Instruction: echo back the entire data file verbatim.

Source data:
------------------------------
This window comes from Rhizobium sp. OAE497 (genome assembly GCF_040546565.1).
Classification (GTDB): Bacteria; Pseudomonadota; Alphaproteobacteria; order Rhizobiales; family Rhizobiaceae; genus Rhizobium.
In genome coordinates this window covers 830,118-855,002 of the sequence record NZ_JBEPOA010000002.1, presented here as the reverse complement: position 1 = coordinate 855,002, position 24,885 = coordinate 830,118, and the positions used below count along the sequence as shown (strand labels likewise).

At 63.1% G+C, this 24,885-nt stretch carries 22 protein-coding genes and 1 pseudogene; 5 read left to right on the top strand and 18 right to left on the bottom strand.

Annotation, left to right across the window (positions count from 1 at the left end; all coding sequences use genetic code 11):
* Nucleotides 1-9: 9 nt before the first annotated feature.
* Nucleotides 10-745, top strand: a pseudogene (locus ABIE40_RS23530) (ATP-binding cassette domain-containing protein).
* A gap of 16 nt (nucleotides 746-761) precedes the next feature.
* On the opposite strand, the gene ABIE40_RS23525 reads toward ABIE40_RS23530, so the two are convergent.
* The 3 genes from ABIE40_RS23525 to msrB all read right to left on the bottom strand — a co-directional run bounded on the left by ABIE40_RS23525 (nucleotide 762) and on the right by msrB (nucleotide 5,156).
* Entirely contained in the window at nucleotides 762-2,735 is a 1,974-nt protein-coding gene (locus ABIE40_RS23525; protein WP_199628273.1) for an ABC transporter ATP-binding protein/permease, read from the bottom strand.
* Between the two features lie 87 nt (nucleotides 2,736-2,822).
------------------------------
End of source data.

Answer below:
This window comes from Rhizobium sp. OAE497 (genome assembly GCF_040546565.1).
Classification (GTDB): Bacteria; Pseudomonadota; Alphaproteobacteria; order Rhizobiales; family Rhizobiaceae; genus Rhizobium.
In genome coordinates this window covers 830,118-855,002 of the sequence record NZ_JBEPOA010000002.1, presented here as the reverse complement: position 1 = coordinate 855,002, position 24,885 = coordinate 830,118, and the positions used below count along the sequence as shown (strand labels likewise).

At 63.1% G+C, this 24,885-nt stretch carries 22 protein-coding genes and 1 pseudogene; 5 read left to right on the top strand and 18 right to left on the bottom strand.

Annotation, left to right across the window (positions count from 1 at the left end; all coding sequences use genetic code 11):
* Nucleotides 1-9: 9 nt before the first annotated feature.
* Nucleotides 10-745, top strand: a pseudogene (locus ABIE40_RS23530) (ATP-binding cassette domain-containing protein).
* A gap of 16 nt (nucleotides 746-761) precedes the next feature.
* On the opposite strand, the gene ABIE40_RS23525 reads toward ABIE40_RS23530, so the two are convergent.
* The 3 genes from ABIE40_RS23525 to msrB all read right to left on the bottom strand — a co-directional run bounded on the left by ABIE40_RS23525 (nucleotide 762) and on the right by msrB (nucleotide 5,156).
* Entirely contained in the window at nucleotides 762-2,735 is a 1,974-nt protein-coding gene (locus ABIE40_RS23525; protein WP_199628273.1) for an ABC transporter ATP-binding protein/permease, read from the bottom strand.
* Between the two features lie 87 nt (nucleotides 2,736-2,822).